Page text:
I was fortunate to find a role model at 16 through a jewelry class offered at my local an gallery, taught by goldsmith Barry Merritt. He was a key person, a successful artist who also happened to be dyslexic. In exchange for help in building his studio, Barry assisted me when I encountered problems with my jewelry pieces. Understanding dyslexia from his own experience, he offered me support and encouragement.
By the time I graduated at 17 (skipping one-and-a-half-years of high school), I had set up my own studio and was actively making and selling both constructed and cast jewelry. Some of my best customers were the teachers I approached in the school lounge the day after pay day.
Around this time, a local gallery asked me to teach a class on jewelry making. Teaching (without books, of course) came quire naturally. I was often instructing people my parents’ age.
It was Barry Merritt who told me about Haystack Mountain School of Crafts and I ventured off at 19 to spend the summer there. I was quite comfortable with this school environment where reading and writing were not crucial to succeeding. I could finally concentrate on my strengths in working with my hands. Being in a learning situation with others who seemed to share similar learning styles was quite a switch from being set aside as a “slow learner.” A much greater acceptance of self evolved during this period. I finally realized that I really could think, that probably I could even write well; I just simply couldn’t do the mechanics of reading and writing, the tools that worked for the majority. And I gave myself permission to perhaps never read or write.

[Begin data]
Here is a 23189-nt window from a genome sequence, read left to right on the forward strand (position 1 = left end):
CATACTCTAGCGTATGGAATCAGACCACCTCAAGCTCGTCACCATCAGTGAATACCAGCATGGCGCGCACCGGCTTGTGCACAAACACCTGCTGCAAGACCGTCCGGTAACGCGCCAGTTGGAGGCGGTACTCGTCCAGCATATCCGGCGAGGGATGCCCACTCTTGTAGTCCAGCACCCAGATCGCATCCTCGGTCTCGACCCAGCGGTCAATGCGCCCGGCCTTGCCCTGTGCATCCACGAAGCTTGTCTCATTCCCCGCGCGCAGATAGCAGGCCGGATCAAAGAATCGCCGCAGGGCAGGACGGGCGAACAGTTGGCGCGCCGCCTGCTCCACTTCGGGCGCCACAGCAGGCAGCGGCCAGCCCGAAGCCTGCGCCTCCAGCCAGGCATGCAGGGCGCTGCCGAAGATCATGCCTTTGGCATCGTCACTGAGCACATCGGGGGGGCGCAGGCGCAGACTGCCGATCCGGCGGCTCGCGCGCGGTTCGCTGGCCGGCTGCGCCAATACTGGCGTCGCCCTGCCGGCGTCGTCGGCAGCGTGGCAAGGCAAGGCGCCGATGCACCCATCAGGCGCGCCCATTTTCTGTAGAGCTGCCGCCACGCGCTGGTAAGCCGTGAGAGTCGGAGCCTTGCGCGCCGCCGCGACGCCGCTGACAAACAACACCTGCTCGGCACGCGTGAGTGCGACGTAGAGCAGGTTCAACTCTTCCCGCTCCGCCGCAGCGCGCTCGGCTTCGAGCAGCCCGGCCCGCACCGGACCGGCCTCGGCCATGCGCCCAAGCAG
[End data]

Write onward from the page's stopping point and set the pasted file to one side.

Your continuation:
Over the next few years, my jewelry clientele was expanding, I began doing custom pieces for show and commissions and I exhibited through crafts shows around the country.
Another key figure who appeared that year was Dr. Bill Kehoe, a dyslexic specialist who was training teachers and other professionals about special ways to motivate dyslexic students. Because of Dr. Bill’s nonjudgmental manner, I allowed him to test me. As our friendship grew, I found myself in a unique situation—Dr. Bill was able to combine his understanding of me as a person with his professional insights into dyslexia. He persuaded me to try further testing so that he could get a more in-depth look at my strengths and weaknesses. He used a Wide Range Achievement Test to compare my recognition of individual words to the rest of the population and a Speeded Word and Picture Identification to assess my ability to handle visual perceptual problems. His explanation of the results gave me greater insight into my form of dyslexia. Although I had great difficulty in recognizing individual words, I had outstanding recall visually.
I felt a great deal of reinforcement for my learning style based on Dr. Bill’s insights. He told me that I was part of the 15% of the population who have right brain dominance (the intuitive, relational, time-free mode) and that the remaining 85% tended to lead with their left hemisphere (the analytical, sequential, linear mode). This would call for a different way for me to process information. The direction of working with my hands continued to feel right, and I had a greater understanding of the need to explore ways of using and developing my strong visual and audio memories and the ability to see things three-dimensionally.
Dr. Bill reflected my feeling that the school system was inadequate for dyslexics and that the direction I was taking within the arts was probably a positive one for me. My confidence grew as I learned of the many famous people, such as Einstein, Da Vinci and Edison, who overcame their dyslexia to go on to make major contributions in their work.
Dr. Bill invited me to speak at his classes for teachers dealing with learning difficulties. Later, I spoke at the Orton Dyslexia Society and was asked to be a member of the President’s Committee on Employment of the Handicapped. Often, the reactions to my talks were from teachers who felt I was gifted but saw their children with learning problems unable to accomplish what I did. I strongly disagreed with this.